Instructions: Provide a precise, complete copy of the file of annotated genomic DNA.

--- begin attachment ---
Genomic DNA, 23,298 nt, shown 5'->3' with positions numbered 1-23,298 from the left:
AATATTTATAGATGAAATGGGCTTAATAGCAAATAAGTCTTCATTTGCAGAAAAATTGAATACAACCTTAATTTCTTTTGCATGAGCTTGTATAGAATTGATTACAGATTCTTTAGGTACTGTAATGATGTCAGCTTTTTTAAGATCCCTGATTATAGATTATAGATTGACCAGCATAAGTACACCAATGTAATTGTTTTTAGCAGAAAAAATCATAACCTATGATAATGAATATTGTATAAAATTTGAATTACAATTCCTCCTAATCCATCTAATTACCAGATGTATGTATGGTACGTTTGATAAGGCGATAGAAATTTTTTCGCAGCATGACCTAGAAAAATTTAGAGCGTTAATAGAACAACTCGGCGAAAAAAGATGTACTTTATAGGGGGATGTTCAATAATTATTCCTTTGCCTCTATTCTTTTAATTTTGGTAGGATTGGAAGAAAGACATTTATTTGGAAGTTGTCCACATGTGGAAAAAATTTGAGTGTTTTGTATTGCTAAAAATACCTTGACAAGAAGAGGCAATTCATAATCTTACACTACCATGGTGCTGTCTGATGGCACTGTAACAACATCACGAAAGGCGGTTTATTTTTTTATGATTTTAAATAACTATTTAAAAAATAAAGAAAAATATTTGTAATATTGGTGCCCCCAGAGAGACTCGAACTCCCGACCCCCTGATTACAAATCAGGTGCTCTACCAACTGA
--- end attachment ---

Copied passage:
Genomic DNA, 23,298 nt, shown 5'->3' with positions numbered 1-23,298 from the left:
AATATTTATAGATGAAATGGGCTTAATAGCAAATAAGTCTTCATTTGCAGAAAAATTGAATACAACCTTAATTTCTTTTGCATGAGCTTGTATAGAATTGATTACAGATTCTTTAGGTACTGTAATGATGTCAGCTTTTTTAAGATCCCTGATTATAGATTATAGATTGACCAGCATAAGTACACCAATGTAATTGTTTTTAGCAGAAAAAATCATAACCTATGATAATGAATATTGTATAAAATTTGAATTACAATTCCTCCTAATCCATCTAATTACCAGATGTATGTATGGTACGTTTGATAAGGCGATAGAAATTTTTTCGCAGCATGACCTAGAAAAATTTAGAGCGTTAATAGAACAACTCGGCGAAAAAAGATGTACTTTATAGGGGGATGTTCAATAATTATTCCTTTGCCTCTATTCTTTTAATTTTGGTAGGATTGGAAGAAAGACATTTATTTGGAAGTTGTCCACATGTGGAAAAAATTTGAGTGTTTTGTATTGCTAAAAATACCTTGACAAGAAGAGGCAATTCATAATCTTACACTACCATGGTGCTGTCTGATGGCACTGTAACAACATCACGAAAGGCGGTTTATTTTTTTATGATTTTAAATAACTATTTAAAAAATAAAGAAAAATATTTGTAATATTGGTGCCCCCAGAGAGACTCGAACTCCCGACCCCCTGATTACAAATCAGGTGCTCTACCAACTGA